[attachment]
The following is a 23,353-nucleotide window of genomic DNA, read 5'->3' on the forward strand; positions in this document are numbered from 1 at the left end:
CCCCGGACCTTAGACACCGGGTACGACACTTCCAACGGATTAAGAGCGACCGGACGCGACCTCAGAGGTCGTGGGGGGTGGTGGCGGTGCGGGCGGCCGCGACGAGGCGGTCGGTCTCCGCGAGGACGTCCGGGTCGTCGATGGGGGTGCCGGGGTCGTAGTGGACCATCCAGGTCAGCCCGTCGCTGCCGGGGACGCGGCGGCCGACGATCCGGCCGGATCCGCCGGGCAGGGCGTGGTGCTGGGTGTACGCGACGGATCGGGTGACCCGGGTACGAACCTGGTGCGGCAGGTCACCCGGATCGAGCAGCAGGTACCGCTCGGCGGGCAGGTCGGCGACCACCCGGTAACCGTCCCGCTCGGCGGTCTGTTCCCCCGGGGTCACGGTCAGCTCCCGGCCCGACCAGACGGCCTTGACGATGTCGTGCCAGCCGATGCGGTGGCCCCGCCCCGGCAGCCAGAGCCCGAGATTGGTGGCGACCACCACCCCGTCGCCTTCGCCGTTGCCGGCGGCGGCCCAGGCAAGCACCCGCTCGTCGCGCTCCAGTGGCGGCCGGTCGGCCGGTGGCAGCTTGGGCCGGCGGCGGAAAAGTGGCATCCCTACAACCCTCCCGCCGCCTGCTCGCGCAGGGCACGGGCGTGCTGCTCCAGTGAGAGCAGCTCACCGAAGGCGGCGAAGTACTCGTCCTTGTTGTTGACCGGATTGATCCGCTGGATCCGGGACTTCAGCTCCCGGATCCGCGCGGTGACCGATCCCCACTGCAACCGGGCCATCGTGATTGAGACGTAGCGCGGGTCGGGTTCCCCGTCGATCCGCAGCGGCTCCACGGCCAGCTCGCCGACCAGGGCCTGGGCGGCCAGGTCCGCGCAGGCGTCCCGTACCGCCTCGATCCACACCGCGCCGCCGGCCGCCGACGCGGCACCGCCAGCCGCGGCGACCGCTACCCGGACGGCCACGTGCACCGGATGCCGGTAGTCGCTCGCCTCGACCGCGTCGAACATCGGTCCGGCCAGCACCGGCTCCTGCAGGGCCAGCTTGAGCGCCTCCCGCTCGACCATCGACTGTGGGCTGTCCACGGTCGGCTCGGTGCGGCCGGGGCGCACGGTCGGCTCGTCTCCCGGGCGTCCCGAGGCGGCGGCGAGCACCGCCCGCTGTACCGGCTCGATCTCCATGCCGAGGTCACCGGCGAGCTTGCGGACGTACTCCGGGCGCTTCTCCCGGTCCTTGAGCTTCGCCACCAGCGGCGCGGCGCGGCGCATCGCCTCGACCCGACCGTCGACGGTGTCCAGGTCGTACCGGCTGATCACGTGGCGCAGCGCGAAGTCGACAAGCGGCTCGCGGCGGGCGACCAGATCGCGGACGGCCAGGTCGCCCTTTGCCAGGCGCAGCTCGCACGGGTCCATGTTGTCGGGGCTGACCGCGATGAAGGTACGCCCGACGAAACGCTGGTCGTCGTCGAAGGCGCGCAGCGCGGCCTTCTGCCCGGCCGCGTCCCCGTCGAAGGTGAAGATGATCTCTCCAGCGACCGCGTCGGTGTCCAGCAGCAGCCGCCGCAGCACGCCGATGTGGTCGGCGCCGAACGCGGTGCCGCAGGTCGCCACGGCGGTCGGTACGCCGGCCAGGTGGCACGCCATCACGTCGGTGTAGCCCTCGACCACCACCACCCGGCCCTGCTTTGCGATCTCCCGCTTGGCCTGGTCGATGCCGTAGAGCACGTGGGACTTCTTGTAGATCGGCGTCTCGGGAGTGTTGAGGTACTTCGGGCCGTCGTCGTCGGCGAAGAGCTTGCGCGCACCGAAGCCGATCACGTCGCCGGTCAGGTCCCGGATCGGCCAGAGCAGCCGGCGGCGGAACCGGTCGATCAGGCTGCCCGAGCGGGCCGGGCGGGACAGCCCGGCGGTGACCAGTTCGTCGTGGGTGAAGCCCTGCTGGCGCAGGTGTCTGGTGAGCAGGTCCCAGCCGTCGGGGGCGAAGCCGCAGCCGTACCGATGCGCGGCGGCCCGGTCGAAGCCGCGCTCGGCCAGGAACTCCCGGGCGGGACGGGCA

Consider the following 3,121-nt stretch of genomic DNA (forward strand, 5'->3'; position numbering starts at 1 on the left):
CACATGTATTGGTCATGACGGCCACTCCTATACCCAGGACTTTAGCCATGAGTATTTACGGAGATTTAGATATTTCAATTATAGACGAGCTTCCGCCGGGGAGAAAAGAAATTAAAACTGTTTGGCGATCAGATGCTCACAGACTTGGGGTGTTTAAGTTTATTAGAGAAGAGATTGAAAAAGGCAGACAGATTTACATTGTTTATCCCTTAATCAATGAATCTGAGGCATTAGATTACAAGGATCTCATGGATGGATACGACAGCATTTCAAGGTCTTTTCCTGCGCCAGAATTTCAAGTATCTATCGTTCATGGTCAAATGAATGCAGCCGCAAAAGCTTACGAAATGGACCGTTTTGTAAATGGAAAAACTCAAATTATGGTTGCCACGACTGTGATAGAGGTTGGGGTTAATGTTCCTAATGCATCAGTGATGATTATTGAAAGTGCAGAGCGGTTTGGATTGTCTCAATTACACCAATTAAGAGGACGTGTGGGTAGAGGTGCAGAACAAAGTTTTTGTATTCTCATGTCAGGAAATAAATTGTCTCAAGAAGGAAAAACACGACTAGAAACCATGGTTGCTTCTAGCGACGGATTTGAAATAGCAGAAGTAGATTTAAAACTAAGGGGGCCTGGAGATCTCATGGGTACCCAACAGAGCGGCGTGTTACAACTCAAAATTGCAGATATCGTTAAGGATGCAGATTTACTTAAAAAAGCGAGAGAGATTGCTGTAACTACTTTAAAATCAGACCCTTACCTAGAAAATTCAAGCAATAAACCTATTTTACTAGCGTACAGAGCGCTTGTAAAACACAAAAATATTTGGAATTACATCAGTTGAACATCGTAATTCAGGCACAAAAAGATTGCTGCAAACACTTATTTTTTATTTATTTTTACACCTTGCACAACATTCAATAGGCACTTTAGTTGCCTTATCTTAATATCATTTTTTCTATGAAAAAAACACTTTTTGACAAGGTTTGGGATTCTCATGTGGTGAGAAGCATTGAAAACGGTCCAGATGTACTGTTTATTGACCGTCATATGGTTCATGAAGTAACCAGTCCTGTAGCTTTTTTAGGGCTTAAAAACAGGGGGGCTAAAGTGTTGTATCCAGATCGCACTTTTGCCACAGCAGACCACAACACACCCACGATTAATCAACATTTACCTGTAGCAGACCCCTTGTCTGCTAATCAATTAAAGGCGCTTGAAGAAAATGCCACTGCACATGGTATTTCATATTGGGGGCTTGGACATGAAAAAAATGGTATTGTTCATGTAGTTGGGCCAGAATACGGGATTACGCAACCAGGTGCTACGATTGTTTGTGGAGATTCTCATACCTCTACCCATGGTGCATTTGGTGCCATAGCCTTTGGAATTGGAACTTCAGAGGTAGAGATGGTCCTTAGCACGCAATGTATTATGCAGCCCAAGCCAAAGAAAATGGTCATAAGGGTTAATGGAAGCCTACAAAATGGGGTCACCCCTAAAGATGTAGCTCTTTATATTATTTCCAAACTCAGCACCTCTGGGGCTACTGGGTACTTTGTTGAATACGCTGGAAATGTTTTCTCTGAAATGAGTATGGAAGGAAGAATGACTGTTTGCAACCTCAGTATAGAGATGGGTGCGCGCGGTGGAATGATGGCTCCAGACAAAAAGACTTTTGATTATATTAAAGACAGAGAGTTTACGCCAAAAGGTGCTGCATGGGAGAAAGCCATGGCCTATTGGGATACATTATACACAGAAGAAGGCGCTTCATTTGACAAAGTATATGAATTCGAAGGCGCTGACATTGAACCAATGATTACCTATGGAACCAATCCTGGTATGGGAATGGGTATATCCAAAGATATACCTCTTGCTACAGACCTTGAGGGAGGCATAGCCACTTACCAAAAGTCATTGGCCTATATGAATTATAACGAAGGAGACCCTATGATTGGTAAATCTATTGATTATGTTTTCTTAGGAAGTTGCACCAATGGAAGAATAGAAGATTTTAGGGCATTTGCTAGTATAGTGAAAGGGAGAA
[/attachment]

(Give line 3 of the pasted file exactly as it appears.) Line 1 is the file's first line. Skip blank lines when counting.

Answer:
Consider the following 3,121-nt stretch of genomic DNA (forward strand, 5'->3'; position numbering starts at 1 on the left):